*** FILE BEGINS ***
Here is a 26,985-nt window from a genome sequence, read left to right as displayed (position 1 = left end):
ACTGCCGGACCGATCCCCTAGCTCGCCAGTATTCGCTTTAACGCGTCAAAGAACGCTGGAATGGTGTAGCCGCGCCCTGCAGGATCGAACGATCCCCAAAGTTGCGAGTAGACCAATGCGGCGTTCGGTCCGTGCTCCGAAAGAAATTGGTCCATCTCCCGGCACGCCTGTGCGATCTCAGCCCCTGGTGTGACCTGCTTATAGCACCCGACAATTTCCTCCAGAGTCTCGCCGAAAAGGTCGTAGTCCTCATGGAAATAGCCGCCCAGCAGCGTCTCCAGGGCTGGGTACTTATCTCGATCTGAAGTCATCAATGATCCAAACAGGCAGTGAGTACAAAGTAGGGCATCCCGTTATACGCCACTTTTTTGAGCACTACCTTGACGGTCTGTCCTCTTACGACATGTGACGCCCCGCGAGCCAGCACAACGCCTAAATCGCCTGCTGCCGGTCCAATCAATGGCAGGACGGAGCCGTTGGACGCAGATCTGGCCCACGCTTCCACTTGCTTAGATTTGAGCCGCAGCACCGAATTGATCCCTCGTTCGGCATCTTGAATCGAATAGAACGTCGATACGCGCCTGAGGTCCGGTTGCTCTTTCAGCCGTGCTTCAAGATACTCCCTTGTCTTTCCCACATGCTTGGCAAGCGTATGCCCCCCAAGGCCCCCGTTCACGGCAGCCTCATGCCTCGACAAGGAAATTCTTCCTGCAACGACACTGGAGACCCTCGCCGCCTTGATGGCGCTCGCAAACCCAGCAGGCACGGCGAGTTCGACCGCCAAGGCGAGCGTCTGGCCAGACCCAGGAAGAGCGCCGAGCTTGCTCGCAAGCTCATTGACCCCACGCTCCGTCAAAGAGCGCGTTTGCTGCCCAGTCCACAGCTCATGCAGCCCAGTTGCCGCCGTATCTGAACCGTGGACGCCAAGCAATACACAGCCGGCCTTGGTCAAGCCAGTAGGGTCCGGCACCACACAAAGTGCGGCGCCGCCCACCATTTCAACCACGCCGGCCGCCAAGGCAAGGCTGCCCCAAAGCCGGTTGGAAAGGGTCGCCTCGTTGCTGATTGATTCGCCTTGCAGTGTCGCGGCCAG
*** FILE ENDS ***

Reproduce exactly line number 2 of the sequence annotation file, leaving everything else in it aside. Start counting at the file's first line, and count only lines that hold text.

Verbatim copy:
ACTGCCGGACCGATCCCCTAGCTCGCCAGTATTCGCTTTAACGCGTCAAAGAACGCTGGAATGGTGTAGCCGCGCCCTGCAGGATCGAACGATCCCCAAAGTTGCGAGTAGACCAATGCGGCGTTCGGTCCGTGCTCCGAAAGAAATTGGTCCATCTCCCGGCACGCCTGTGCGATCTCAGCCCCTGGTGTGACCTGCTTATAGCACCCGACAATTTCCTCCAGAGTCTCGCCGAAAAGGTCGTAGTCCTCATGGAAATAGCCGCCCAGCAGCGTCTCCAGGGCTGGGTACTTATCTCGATCTGAAGTCATCAATGATCCAAACAGGCAGTGAGTACAAAGTAGGGCATCCCGTTATACGCCACTTTTTTGAGCACTACCTTGACGGTCTGTCCTCTTACGACATGTGACGCCCCGCGAGCCAGCACAACGCCTAAATCGCCTGCTGCCGGTCCAATCAATGGCAGGACGGAGCCGTTGGACGCAGATCTGGCCCACGCTTCCACTTGCTTAGATTTGAGCCGCAGCACCGAATTGATCCCTCGTTCGGCATCTTGAATCGAATAGAACGTCGATACGCGCCTGAGGTCCGGTTGCTCTTTCAGCCGTGCTTCAAGATACTCCCTTGTCTTTCCCACATGCTTGGCAAGCGTATGCCCCCCAAGGCCCCCGTTCACGGCAGCCTCATGCCTCGACAAGGAAATTCTTCCTGCAACGACACTGGAGACCCTCGCCGCCTTGATGGCGCTCGCAAACCCAGCAGGCACGGCGAGTTCGACCGCCAAGGCGAGCGTCTGGCCAGACCCAGGAAGAGCGCCGAGCTTGCTCGCAAGCTCATTGACCCCACGCTCCGTCAAAGAGCGCGTTTGCTGCCCAGTCCACAGCTCATGCAGCCCAGTTGCCGCCGTATCTGAACCGTGGACGCCAAGCAATACACAGCCGGCCTTGGTCAAGCCAGTAGGGTCCGGCACCACACAAAGTGCGGCGCCGCCCACCATTTCAACCACGCCGGCCGCCAAGGCAAGGCTGCCCCAAAGCCGGTTGGAAAGGGTCGCCTCGTTGCTGATTGATTCGCCTTGCAGTGTCGCGGCCAG